June 1, 2020 (Morning Star News) – The COVID-19 crisis in Iran has resulted in freedom for several Christians among the roughly 85,000 people released from prison, but convictions have continued in spite of a short-lived lull in actions against converts to Christianity, sources said.
The release of imprisoned Christians as part of the regime’s efforts to curb the spread of the novel coronavirus was pragmatic and not an indication of a change of policy by the Iranian government, rights advocates said.
“For a time it looked like the authorities were too busy with coronavirus to bother with the Christians,” a researcher at Middle East Concern (MEC) told Morning Star News. “Now we know they have really turned their attention again to targeting Christian converts.”
On April 21 Christian convert Mary (Fatemeh) Mohammadi, 21, was sentenced to flogging and three months plus one day in prison for taking part in a January protest in Tehran over the downing of Ukranian Airlines Flight 752 by the Islamic Revolutionary Guard Corps of Iran. Though the case is unrelated to her faith, since previously serving a six-month prison sentence for charges due to Christian activity, Mohammadi has been harassed and denied education, according to MEC.
In the hearing, the judged asked Mohammadi about her Christian faith, although it had no bearing on the charges of “disturbing public order” that she faced, raising concerns as to whether her faith influenced the judge’s handling of the case.
Mohammadi will not appeal her sentence, which has been suspended due to the coronavirus crisis.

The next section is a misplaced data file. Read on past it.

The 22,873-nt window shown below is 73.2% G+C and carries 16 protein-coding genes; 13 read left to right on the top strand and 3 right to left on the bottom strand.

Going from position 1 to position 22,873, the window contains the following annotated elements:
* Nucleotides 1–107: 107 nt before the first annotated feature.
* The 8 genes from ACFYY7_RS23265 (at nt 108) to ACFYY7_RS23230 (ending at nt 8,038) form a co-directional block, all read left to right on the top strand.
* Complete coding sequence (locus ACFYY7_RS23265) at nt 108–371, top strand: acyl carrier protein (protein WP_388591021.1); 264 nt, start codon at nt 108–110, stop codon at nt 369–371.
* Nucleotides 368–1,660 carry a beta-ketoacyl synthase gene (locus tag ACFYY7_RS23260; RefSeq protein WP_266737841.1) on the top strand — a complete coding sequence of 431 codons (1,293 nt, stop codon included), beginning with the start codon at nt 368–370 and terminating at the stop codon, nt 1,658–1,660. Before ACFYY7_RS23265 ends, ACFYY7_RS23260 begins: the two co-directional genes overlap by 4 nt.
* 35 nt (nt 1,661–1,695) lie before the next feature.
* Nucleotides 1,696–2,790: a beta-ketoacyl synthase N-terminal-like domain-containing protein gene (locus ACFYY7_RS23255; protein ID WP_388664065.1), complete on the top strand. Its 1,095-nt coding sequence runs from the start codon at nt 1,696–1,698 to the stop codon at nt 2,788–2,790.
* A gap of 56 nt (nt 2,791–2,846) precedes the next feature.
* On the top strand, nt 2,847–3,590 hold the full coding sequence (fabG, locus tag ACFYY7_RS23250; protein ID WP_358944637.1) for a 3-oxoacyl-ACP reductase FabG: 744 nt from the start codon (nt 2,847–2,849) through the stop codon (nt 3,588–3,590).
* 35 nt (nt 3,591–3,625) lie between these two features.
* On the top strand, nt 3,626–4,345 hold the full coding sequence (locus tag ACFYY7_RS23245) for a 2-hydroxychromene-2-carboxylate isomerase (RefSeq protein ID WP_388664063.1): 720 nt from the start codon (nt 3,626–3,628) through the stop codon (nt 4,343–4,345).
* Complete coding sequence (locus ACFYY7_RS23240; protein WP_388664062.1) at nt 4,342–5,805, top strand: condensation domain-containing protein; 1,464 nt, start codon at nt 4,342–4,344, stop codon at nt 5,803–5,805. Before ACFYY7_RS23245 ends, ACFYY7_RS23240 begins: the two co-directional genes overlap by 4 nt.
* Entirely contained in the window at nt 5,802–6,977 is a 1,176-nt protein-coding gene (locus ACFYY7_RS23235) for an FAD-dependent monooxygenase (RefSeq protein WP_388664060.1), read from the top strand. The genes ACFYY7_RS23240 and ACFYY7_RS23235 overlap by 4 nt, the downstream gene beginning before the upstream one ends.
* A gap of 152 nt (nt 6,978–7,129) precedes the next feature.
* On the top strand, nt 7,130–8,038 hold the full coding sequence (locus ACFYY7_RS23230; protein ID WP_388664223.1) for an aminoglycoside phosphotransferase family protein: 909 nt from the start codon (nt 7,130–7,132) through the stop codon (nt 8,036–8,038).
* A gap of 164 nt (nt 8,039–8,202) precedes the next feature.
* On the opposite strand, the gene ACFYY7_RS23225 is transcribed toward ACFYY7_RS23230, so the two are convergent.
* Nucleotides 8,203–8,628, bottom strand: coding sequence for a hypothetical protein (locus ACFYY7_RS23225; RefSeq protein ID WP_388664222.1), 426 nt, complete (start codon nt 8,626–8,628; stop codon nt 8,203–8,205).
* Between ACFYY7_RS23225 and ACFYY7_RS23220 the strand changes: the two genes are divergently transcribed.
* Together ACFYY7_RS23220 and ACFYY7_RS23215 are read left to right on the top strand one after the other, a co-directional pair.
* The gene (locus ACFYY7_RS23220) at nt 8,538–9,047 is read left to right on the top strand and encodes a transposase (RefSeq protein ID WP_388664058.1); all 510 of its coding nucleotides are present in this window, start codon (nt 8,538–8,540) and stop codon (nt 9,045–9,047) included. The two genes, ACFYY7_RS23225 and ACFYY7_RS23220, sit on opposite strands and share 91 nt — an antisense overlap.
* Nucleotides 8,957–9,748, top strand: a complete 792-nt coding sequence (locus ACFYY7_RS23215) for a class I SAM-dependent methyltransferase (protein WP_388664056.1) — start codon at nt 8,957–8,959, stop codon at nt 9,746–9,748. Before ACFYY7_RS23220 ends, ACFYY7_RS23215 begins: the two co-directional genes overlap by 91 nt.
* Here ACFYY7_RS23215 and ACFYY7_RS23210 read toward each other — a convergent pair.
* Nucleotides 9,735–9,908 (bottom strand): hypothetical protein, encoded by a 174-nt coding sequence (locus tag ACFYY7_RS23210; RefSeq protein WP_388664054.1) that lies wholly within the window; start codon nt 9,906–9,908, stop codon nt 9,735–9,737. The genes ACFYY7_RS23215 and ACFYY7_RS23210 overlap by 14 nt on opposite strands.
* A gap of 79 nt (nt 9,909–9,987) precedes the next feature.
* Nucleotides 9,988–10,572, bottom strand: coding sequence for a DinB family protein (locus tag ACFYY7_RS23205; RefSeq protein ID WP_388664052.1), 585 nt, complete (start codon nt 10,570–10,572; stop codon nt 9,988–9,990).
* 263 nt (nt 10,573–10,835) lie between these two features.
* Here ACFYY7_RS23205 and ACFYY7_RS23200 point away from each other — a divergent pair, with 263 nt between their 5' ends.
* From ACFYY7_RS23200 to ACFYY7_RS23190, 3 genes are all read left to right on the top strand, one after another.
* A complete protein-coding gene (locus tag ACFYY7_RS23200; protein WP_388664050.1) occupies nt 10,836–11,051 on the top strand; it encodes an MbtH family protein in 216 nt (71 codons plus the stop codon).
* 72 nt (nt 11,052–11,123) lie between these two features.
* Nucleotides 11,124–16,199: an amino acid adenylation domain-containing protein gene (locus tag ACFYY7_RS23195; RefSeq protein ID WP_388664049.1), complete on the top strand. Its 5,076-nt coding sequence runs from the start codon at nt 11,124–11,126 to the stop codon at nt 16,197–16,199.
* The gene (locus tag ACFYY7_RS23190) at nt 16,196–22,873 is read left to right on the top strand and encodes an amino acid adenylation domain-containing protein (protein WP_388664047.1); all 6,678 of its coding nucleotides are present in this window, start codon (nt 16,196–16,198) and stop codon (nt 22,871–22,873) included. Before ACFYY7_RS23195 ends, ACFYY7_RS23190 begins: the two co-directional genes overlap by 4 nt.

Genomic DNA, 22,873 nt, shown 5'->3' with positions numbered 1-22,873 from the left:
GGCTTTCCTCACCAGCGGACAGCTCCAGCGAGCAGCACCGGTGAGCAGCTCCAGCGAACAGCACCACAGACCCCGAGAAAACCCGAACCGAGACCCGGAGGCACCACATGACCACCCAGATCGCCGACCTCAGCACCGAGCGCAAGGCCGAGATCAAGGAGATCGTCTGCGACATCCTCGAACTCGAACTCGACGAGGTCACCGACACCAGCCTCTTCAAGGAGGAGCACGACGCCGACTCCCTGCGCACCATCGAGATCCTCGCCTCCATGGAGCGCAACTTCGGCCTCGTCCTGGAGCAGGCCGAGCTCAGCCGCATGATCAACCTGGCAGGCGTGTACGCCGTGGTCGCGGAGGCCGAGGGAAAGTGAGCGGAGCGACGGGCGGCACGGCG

Mohammadi’s court hearing was suspended in April due to the COVID-19 pandemic. The MEC researcher said he was surprised that the court pursued the charges despite recent postponements within the judicial system.
“Personally, I thought they would have given priority to more serious cases,” he said.
Similarly, multiple sentences handed down to Christian convert Ismaeili Maghrebinejad based on virtually no evidence remain in effect, alarming advocates.
Maghrebinejad, 65, was sentenced to two years in prison on Feb. 27 for “membership of a group hostile to the regime” for receiving a Bible verse from Philippians from a Christian media organization, according to MEC. According to a court document, the organization advocates “Evangelical Zionist Christianity,” which is not tolerated by the regime.
When appealing the sentence, instead of a reprieve, Maghrebinejad was given an additional one year for “propaganda against the state.”
This followed a three-year sentence for “insulting Islamic sacred beliefs,” in a civil court hearing on Jan. 8. The crime: Maghrebinejad had responded to a joke on social media deemed critical of the clergy – with a smiley face emoji.
“This was the only evidence that they could find after arresting him without cause and searching his house without a warrant,” the MEC researcher told Morning Star News. “This is very disturbing. This is an elderly man. His family is not living in the country anymore, and he is really being targeted by the authorities. They are determined.”
Maghrebinejad is released on bail and appealing all three convictions.